John “Basil” Henderson is a smooth, fine, chocolate brother who’s turned the head of Yancey Harrington Braxton or is it the other way around. Needless to say, they both come from dysfunctional families and are looking for love. Yancey is a beautiful, arrogant, highly competitive Broadway star, who spends money as if it’s water running freely from a faucet. Their love story seems to be unshakable and passionate until we as readers learn of Basil’s secret love for men. Basil is a man on the down low. What does on the down low mean? On the down low is an African-American expression used to describe men who identify as heterosexuals but that hide the fact that they also enjoy having sex with men. Could they be described as bisexual? Possibly. It’s also possible that they are men having difficulty fully accepting their homosexuality. As the story goes on, it’s obvious that it is very hard for Basil to squelch his desire for men and he partially uses his relationship with Yancey to do so. We also realize that Yancey is a perpetual liar and has a perplexing relationship with her mother Eva.
Not having read E. Lynn Harris before, I was pleasantly surprised. I felt his use of the narrator got to the crux of the ambiguous feelings that Basil was having about his sexuality. Basil’s narrator voice is very strong and precise. So much so that when there was narrating for Yancey, it seemed to be very neutral. I think this is done on purpose to make Basil a more sympathetic character and to express his feelings in an impressionable way. Harris’ hopeful writing style is inviting and very African-American culture based. It flows and is vivid. Some people may find this slightly isolating, but in essence it’s refreshing. I enjoyed his clever lines like, “Life is full of required courses; it’s the electives that are a bitch.” (Not A Day Goes By, p. 276) or “You didn’t eat all that, did you? Honey, you better watch it or your little narrow hips are going to spread faster than a rumor.” (Not A Day Goes By, p. 245) The characters’ names were maybe a bit over the top – Windsor, Zurich, Yancey… I was thinking who would have these names and do I know any African-Americans with names like these. All in all it’s a fast paced, light read with frequent plot twists. I give it three and a half stars. I can’t give it more because I think it went a little too fast and I would have also prefered a better ending because frankly it was a little predictable.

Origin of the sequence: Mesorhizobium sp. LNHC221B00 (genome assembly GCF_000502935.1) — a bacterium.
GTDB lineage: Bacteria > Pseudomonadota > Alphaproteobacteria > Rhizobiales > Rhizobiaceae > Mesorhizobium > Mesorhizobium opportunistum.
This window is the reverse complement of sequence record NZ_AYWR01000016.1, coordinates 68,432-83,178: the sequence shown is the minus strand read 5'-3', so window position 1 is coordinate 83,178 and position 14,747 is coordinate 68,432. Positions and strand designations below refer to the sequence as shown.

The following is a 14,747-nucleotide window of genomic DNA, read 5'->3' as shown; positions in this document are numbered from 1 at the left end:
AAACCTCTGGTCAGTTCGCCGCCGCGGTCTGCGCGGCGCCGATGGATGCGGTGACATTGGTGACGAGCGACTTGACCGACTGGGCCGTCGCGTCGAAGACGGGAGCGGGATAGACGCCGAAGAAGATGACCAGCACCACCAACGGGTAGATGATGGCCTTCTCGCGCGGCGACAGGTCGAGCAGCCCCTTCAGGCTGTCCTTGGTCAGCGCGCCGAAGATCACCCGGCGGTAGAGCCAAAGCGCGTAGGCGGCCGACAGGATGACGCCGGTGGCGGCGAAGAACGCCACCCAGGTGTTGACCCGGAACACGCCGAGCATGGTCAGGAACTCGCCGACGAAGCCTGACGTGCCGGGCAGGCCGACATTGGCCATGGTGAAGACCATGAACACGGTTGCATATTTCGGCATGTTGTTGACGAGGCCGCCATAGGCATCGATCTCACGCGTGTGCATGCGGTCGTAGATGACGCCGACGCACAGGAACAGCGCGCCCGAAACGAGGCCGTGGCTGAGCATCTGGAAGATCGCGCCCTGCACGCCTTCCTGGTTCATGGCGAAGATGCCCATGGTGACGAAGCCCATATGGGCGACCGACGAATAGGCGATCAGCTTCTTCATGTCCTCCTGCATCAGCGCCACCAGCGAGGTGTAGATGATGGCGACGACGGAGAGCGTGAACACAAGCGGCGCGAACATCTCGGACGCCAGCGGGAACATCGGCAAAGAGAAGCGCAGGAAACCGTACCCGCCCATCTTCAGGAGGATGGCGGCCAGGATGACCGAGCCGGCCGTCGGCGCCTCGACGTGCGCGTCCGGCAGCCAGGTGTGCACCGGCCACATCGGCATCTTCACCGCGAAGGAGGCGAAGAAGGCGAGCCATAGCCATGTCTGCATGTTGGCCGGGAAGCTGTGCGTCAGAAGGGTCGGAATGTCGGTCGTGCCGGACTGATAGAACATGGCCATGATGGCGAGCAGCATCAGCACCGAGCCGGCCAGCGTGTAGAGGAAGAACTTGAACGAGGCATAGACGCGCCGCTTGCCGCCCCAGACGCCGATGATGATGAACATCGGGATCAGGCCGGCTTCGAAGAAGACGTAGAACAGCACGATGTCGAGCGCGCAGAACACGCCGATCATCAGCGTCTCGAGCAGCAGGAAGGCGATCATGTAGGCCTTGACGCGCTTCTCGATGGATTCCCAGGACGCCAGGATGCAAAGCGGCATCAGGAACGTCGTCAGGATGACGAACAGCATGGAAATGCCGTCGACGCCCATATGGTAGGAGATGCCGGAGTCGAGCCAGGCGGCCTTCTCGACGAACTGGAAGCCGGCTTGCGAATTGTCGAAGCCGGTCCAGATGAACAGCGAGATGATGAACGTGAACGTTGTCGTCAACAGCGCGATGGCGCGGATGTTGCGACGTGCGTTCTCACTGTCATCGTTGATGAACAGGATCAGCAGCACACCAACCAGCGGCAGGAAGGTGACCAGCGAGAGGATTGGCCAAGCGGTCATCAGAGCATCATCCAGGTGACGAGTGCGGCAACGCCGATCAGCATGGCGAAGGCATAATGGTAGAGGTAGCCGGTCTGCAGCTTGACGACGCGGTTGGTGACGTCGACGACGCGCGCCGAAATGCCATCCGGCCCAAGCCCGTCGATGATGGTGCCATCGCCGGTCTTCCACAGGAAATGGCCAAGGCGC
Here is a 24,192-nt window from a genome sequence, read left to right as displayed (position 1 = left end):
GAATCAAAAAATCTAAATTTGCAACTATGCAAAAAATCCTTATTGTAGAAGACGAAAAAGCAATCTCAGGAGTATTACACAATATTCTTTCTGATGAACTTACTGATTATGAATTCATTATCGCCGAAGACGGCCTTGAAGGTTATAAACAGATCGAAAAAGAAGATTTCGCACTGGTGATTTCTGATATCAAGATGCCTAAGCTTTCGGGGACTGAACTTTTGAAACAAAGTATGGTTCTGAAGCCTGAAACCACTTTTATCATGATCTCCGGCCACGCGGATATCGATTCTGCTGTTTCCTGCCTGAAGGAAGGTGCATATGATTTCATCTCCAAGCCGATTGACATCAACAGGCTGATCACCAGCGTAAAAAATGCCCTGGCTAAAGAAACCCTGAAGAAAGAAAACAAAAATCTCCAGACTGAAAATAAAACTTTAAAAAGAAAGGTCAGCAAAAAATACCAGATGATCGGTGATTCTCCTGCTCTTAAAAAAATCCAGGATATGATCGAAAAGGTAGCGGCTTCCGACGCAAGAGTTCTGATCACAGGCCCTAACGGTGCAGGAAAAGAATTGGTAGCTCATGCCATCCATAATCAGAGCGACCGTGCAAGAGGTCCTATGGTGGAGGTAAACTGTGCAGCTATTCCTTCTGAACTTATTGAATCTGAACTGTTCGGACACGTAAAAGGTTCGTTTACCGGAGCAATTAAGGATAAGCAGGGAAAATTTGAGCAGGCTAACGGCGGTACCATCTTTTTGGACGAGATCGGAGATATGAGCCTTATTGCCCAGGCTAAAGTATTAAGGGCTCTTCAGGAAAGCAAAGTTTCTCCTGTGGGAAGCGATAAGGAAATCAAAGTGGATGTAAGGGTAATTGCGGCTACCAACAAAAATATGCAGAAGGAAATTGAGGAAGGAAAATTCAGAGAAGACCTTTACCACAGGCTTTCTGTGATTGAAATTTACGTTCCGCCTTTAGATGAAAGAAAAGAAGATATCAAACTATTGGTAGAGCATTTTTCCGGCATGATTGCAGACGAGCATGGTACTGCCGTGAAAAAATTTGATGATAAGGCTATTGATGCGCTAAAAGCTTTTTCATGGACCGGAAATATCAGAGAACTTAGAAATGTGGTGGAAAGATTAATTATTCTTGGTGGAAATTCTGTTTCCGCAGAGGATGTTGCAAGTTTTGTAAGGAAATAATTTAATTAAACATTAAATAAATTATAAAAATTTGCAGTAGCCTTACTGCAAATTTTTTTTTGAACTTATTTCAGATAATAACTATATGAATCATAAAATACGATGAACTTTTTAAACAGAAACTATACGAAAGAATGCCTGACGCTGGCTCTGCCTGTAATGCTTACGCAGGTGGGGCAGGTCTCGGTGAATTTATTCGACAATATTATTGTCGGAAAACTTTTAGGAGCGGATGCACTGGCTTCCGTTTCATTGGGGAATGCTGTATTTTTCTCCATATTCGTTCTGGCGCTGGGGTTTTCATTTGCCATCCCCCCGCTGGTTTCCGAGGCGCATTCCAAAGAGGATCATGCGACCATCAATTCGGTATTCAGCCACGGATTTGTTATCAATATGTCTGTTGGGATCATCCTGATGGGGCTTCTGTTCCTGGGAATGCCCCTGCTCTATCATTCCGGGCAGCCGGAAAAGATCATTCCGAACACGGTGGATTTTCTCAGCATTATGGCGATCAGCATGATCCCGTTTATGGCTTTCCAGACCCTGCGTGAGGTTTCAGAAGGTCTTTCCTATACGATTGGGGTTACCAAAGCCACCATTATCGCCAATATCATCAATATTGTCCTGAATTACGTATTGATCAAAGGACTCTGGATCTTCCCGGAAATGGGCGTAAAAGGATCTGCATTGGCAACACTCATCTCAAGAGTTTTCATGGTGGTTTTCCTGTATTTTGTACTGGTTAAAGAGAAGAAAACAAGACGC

E. Lynn Harris died in 2009 at the age of 54. He was really known for portraying fairly affluent African-American gay men often tormented about hiding their homosexuality and leading double lives. Invisible Life is the trilogy that got him famous. In the beginning, he found no one who would publish Invisible Life so he published it himself and sold it in African-American owned bookshops, book clubs, and beauty salons. Finally, Anchor Books discovered him and published Invisible Life in 19994 and Harris’ career soared. Some of his other known novels are And This Too Shall Pass, A Love of My Own, Any Way the Wind Blows, Just As I Am, If This World Were Mine, I Say A Little Prayer, and many more. Two of his books were published posthumously – Mama Dearest(2009) and In My Father’s House (2010). I think the majority of his enthusiastic fans are African-American women, but anybody who likes reading a well-written story with twists, and is a little interested in African-American culture would easily become a fan. His writing really does transcend all groups of people. Harris is surely being missed in the literary world because of the fresh honest content of his novels about being gay and African-American. I’m sure I’ll read something else by Harris surely before the end of the year. Stay tuned….. If you’ve read Harris comment below and tell me which novel was your favorite and why? Happy reading….